The Yamaha MT-03 shares all mechanicals with the R3, while the styling is in-line with the MT-25 with the badges being the only difference between both the street-fighter offerings.
First came the YZF-R25 last year, a full-faired quarter-litre Yamaha with the R-DNA and was followed up with the R3, practically the same bike but with a bigger engine and better performance. Then came the MT-25 earlier this year, a street-fighter based on the R25 sharing the same underpinnings but sans the full fairing. So, if the basic equation is anything to go by, it wasn’t a surprise that Yamaha has now introduced the naked version of the R3 minus the twin headlamps and fairing. It is called the ‘MT-03’ and the odds are it just might come to India.
Keeping things balanced, the Yamaha MT-03 falls on the lines of the MT-25 by retaining everything under the fairing including the power output. On the outside though, the M1 inspired full fairing has been replaced by a more eased out single headlight cluster with LED pilot lamps instead of the sharply styled twins. You also get a small visor above the headlight along with new air shrouds on either side of the fuel tank and a hard to miss engine cowl. The clip-on handlebars have been replaced by a wide single piece unit that also eases off the riding position.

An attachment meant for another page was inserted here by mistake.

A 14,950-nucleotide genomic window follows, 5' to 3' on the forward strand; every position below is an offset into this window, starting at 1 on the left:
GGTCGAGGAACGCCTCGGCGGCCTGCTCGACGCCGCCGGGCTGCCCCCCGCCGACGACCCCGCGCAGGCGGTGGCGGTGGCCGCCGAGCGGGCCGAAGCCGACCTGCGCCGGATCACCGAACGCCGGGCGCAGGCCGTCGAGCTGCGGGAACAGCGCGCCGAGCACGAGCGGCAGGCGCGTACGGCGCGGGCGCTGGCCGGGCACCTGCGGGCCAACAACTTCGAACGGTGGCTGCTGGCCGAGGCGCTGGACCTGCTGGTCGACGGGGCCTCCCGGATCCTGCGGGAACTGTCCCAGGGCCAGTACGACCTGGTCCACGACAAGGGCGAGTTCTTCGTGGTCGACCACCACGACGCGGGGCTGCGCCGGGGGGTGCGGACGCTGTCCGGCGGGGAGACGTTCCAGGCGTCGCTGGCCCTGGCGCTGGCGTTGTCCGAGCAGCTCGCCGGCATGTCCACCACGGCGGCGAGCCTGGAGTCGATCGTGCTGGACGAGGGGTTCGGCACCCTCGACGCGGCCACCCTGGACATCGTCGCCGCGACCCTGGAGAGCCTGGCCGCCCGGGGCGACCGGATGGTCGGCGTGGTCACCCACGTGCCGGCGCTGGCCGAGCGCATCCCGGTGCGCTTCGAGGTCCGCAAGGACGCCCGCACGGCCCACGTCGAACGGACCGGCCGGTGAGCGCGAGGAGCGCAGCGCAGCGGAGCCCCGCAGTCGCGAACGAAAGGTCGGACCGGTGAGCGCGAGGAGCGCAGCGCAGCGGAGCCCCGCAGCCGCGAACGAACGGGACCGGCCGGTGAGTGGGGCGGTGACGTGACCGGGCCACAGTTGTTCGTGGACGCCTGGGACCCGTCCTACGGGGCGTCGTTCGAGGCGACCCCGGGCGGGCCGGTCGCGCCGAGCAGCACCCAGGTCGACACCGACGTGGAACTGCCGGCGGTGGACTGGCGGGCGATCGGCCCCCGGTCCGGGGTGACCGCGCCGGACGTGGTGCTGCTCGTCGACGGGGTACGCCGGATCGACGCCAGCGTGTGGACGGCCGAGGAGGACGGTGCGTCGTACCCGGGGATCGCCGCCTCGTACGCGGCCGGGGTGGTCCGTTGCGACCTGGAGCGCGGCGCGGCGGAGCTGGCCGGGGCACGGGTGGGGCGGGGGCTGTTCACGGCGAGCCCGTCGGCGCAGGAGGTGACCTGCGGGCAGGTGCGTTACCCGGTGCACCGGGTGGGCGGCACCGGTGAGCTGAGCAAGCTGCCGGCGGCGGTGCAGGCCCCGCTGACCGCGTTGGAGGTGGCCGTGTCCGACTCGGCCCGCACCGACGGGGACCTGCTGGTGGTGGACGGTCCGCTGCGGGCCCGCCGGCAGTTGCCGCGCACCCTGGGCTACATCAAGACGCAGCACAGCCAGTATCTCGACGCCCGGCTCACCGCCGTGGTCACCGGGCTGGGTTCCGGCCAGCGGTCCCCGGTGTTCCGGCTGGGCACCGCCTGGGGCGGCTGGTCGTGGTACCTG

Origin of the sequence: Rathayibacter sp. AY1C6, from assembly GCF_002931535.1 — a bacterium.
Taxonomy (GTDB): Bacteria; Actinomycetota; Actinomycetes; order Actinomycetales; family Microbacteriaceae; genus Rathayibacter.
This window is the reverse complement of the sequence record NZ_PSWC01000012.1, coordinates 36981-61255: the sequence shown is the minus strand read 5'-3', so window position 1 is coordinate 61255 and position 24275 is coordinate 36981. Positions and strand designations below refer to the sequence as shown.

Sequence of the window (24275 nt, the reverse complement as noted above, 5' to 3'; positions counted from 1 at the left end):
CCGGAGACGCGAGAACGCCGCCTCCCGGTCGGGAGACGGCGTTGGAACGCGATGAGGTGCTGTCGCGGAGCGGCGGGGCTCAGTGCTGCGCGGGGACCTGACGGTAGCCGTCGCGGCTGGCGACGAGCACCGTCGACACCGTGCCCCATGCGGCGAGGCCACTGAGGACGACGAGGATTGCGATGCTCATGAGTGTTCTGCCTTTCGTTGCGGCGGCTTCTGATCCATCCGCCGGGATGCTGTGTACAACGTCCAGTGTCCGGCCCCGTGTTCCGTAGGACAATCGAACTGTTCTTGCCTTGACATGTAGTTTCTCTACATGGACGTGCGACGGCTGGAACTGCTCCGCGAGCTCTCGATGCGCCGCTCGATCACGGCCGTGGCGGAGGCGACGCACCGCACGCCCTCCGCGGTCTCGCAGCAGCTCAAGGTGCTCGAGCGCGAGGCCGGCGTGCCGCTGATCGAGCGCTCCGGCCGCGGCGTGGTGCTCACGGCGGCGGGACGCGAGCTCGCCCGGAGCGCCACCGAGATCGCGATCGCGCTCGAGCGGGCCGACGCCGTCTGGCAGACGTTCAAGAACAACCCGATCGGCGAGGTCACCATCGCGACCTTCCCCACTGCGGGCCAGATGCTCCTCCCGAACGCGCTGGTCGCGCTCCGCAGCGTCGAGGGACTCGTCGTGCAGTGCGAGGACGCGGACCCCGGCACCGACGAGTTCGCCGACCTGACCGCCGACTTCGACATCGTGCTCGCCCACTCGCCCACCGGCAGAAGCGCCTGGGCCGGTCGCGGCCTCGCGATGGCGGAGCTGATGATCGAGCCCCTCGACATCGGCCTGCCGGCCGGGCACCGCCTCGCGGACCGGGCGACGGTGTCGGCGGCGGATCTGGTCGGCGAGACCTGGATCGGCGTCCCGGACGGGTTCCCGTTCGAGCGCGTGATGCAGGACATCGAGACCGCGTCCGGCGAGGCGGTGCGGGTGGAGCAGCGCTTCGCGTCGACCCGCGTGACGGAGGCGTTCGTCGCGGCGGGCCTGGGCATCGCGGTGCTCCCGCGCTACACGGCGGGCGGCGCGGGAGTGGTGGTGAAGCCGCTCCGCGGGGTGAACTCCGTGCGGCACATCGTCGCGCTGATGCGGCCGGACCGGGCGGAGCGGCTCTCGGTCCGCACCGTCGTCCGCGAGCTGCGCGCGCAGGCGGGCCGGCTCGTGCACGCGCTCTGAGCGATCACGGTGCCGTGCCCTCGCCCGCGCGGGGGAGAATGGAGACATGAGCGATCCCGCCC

The third quarter and tail section of the Yamaha MT-03 is identical to the R3 complete with split seats, side mounted exhaust, LED tail lamp and a tail tidy. Essentially the bike looks everything like the MT-25 and save for the badging there isn’t much to tell apart between the two. The frame continues to be a diamond steel unit and the MT-03 uses telescopic front forks and a monoshock suspension at the rear. Braking performance comes from single discs at the front and rear, no mention of ABS though.
In terms of power, the Yamaha MT-03 uses the same 321cc parallel-twin, liquid-cooled, fuel-injected engine tuned for 41.6 PS at 10,750 RPM and 30 Nm of torque at 9000 RPM, paired to a 6-speed gearbox. The bike weighs 165 kgs, 4 kgs lighter than the R3 and rides on 17-inch alloys wrapped in 110/70 front and 140/70 rear tyres. The Yamaha R3 arrived in India just few weeks ago and it is still too early to ascertain the response for the Japanese manufacturer’s track bred offering. However, given the practicality of street-fighters, there is a good chance of the MT-03 being introduced as early as 2016 in India, brought in via the CKD route.